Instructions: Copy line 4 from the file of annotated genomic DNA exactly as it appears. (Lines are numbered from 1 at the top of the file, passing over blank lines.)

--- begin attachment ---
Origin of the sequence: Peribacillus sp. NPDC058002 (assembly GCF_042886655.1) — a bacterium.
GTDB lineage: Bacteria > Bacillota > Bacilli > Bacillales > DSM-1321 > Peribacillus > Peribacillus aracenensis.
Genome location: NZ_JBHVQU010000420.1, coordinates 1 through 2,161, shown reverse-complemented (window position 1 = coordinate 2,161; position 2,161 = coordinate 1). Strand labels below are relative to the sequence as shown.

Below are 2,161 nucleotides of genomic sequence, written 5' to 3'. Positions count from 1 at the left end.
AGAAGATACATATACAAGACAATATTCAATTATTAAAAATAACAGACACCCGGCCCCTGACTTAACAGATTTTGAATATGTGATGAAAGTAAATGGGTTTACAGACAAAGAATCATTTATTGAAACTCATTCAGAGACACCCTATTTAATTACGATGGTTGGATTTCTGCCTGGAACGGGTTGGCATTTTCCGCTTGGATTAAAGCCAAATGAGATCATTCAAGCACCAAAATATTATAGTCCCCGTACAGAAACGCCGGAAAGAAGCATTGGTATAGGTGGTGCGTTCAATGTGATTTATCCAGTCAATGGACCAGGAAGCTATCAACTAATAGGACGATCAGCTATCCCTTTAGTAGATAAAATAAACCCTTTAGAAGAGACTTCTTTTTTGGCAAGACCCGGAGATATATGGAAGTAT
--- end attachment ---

Below are 2,161 nucleotides of genomic sequence, written 5' to 3'. Positions count from 1 at the left end.